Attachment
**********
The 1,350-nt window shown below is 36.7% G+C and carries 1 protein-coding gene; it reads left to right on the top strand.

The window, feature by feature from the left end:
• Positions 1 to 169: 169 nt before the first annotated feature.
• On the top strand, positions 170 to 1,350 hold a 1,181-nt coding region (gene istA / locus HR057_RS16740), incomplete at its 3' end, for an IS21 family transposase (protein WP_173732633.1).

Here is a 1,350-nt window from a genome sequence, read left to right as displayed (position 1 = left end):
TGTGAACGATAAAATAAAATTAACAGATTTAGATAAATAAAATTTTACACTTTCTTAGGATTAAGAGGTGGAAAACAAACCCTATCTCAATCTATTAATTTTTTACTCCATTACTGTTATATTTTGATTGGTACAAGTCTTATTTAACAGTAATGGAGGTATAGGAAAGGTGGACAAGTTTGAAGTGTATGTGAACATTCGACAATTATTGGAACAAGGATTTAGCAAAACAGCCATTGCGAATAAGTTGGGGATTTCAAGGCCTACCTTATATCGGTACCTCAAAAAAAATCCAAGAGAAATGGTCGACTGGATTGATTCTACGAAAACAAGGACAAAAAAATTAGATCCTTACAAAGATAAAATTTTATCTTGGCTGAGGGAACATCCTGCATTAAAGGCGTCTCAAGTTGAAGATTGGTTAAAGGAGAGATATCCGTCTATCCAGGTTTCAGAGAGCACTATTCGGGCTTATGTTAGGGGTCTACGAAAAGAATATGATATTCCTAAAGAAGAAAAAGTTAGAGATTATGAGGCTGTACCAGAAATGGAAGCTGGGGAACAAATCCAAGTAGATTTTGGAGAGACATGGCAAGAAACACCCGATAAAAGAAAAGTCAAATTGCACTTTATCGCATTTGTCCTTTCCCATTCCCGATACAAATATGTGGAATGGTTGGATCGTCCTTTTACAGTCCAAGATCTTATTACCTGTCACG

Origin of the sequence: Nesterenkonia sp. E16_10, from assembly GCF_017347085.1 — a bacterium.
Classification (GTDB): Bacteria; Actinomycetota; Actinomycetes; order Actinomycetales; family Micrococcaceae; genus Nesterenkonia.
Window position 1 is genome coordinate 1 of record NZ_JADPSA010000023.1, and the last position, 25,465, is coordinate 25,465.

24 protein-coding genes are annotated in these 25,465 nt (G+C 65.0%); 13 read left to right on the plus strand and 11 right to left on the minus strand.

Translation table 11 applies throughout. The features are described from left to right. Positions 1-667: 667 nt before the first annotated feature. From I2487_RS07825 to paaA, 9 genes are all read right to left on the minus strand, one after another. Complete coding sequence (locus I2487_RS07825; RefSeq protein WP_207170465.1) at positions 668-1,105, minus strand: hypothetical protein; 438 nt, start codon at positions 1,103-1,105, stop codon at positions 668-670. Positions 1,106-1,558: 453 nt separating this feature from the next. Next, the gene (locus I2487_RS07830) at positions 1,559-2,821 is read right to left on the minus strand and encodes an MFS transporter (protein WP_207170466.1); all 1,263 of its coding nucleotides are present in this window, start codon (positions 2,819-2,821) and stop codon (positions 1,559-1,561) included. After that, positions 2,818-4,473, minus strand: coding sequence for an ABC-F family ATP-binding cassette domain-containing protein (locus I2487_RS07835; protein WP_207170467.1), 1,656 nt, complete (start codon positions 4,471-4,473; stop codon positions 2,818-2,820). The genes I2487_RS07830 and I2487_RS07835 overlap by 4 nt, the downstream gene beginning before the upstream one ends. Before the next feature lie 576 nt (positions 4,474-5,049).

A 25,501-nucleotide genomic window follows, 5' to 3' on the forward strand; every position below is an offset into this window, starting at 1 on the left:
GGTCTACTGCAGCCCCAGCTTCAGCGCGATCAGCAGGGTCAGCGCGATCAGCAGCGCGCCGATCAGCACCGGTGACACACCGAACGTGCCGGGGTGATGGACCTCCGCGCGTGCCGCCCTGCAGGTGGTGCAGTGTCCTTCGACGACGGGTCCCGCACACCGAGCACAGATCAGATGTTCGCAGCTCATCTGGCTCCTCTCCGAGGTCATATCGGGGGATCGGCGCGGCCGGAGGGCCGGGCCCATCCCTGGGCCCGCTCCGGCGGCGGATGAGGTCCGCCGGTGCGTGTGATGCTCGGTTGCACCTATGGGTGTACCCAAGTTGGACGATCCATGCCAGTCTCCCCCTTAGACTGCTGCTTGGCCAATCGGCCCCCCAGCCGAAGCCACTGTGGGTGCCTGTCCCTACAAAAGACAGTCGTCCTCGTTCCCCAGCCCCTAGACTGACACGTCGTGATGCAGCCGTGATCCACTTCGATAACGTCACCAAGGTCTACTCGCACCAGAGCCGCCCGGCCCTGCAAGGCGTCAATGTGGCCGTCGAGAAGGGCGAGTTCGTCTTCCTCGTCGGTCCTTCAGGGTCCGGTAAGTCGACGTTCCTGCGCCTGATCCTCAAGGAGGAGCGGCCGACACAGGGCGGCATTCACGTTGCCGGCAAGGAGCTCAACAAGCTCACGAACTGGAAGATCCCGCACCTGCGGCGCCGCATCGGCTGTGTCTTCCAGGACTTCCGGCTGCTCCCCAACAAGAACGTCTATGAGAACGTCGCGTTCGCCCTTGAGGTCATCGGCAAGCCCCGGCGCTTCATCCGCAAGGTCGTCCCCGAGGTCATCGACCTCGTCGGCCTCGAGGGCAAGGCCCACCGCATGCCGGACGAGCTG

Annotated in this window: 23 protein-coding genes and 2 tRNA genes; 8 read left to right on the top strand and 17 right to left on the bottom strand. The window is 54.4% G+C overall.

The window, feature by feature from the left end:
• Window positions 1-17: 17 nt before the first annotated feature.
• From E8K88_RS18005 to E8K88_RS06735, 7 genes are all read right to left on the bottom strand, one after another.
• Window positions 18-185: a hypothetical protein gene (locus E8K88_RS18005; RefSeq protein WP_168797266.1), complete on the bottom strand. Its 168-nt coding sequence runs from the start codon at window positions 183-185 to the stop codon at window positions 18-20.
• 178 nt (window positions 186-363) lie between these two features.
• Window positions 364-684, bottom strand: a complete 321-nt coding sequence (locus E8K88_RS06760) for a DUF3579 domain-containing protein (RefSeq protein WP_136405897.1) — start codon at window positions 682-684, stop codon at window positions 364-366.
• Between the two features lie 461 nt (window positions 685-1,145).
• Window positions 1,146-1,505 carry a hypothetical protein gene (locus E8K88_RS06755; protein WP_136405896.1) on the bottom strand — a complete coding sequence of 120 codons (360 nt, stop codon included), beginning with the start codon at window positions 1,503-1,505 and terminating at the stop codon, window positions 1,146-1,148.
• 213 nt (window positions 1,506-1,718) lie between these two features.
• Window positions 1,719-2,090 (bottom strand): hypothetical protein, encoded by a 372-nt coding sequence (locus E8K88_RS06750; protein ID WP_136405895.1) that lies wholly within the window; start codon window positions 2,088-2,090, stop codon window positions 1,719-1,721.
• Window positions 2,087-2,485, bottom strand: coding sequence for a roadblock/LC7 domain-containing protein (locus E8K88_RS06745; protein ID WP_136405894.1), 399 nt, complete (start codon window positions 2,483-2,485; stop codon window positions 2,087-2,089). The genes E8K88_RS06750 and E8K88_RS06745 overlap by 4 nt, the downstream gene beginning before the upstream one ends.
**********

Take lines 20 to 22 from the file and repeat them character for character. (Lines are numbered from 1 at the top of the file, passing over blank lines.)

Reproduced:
• Window positions 364-684, bottom strand: a complete 321-nt coding sequence (locus E8K88_RS06760) for a DUF3579 domain-containing protein (RefSeq protein WP_136405897.1) — start codon at window positions 682-684, stop codon at window positions 364-366.
• Between the two features lie 461 nt (window positions 685-1,145).
• Window positions 1,146-1,505 carry a hypothetical protein gene (locus E8K88_RS06755; protein WP_136405896.1) on the bottom strand — a complete coding sequence of 120 codons (360 nt, stop codon included), beginning with the start codon at window positions 1,503-1,505 and terminating at the stop codon, window positions 1,146-1,148.